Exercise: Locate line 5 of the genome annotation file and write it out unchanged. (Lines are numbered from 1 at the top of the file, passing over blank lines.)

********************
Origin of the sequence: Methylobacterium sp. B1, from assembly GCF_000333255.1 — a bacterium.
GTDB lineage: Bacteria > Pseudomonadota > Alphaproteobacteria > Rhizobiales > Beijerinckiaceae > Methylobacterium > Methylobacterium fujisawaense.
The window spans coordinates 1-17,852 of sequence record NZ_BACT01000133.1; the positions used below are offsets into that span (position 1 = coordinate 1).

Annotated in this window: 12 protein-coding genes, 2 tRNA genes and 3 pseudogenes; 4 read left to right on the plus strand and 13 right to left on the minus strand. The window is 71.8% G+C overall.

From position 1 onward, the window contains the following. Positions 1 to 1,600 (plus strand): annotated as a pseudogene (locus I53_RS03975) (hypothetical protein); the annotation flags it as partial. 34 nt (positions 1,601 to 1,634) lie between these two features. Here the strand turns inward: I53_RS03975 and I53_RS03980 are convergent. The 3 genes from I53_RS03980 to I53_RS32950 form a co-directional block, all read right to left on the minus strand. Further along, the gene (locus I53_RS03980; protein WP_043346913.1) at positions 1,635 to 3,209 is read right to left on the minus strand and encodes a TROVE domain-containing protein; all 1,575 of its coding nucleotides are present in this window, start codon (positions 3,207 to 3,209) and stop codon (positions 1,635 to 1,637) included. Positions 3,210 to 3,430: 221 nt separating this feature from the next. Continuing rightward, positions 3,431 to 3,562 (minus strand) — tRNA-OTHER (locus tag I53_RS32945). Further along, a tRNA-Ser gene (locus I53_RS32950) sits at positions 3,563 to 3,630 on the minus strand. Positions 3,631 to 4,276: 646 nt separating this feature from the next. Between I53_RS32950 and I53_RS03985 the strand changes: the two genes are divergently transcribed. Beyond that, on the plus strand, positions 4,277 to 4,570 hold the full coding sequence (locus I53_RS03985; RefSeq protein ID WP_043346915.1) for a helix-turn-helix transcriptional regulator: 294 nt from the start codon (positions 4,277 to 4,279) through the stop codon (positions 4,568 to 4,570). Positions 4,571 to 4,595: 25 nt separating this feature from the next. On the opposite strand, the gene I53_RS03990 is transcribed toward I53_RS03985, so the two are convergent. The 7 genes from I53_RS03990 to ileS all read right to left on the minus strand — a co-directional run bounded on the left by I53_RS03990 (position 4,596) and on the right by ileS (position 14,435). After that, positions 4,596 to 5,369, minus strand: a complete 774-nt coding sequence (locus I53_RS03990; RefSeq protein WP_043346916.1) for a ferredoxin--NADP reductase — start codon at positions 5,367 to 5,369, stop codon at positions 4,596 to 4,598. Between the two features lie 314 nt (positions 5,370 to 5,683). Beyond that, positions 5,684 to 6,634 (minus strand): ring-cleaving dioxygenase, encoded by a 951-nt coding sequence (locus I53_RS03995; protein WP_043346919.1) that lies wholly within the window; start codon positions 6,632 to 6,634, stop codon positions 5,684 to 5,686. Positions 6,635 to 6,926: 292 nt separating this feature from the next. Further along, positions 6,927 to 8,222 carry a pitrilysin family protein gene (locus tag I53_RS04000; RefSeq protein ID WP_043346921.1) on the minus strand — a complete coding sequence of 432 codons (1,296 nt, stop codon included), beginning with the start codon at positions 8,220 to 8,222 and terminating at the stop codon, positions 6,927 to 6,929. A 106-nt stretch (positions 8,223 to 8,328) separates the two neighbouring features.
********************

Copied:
From position 1 onward, the window contains the following. Positions 1 to 1,600 (plus strand): annotated as a pseudogene (locus I53_RS03975) (hypothetical protein); the annotation flags it as partial. 34 nt (positions 1,601 to 1,634) lie between these two features. Here the strand turns inward: I53_RS03975 and I53_RS03980 are convergent. The 3 genes from I53_RS03980 to I53_RS32950 form a co-directional block, all read right to left on the minus strand. Further along, the gene (locus I53_RS03980; protein WP_043346913.1) at positions 1,635 to 3,209 is read right to left on the minus strand and encodes a TROVE domain-containing protein; all 1,575 of its coding nucleotides are present in this window, start codon (positions 3,207 to 3,209) and stop codon (positions 1,635 to 1,637) included. Positions 3,210 to 3,430: 221 nt separating this feature from the next. Continuing rightward, positions 3,431 to 3,562 (minus strand) — tRNA-OTHER (locus tag I53_RS32945). Further along, a tRNA-Ser gene (locus I53_RS32950) sits at positions 3,563 to 3,630 on the minus strand. Positions 3,631 to 4,276: 646 nt separating this feature from the next. Between I53_RS32950 and I53_RS03985 the strand changes: the two genes are divergently transcribed. Beyond that, on the plus strand, positions 4,277 to 4,570 hold the full coding sequence (locus I53_RS03985; RefSeq protein ID WP_043346915.1) for a helix-turn-helix transcriptional regulator: 294 nt from the start codon (positions 4,277 to 4,279) through the stop codon (positions 4,568 to 4,570). Positions 4,571 to 4,595: 25 nt separating this feature from the next. On the opposite strand, the gene I53_RS03990 is transcribed toward I53_RS03985, so the two are convergent. The 7 genes from I53_RS03990 to ileS all read right to left on the minus strand — a co-directional run bounded on the left by I53_RS03990 (position 4,596) and on the right by ileS (position 14,435). After that, positions 4,596 to 5,369, minus strand: a complete 774-nt coding sequence (locus I53_RS03990; RefSeq protein WP_043346916.1) for a ferredoxin--NADP reductase — start codon at positions 5,367 to 5,369, stop codon at positions 4,596 to 4,598. Between the two features lie 314 nt (positions 5,370 to 5,683). Beyond that, positions 5,684 to 6,634 (minus strand): ring-cleaving dioxygenase, encoded by a 951-nt coding sequence (locus I53_RS03995; protein WP_043346919.1) that lies wholly within the window; start codon positions 6,632 to 6,634, stop codon positions 5,684 to 5,686. Positions 6,635 to 6,926: 292 nt separating this feature from the next. Further along, positions 6,927 to 8,222 carry a pitrilysin family protein gene (locus tag I53_RS04000; RefSeq protein ID WP_043346921.1) on the minus strand — a complete coding sequence of 432 codons (1,296 nt, stop codon included), beginning with the start codon at positions 8,220 to 8,222 and terminating at the stop codon, positions 6,927 to 6,929. A 106-nt stretch (positions 8,223 to 8,328) separates the two neighbouring features.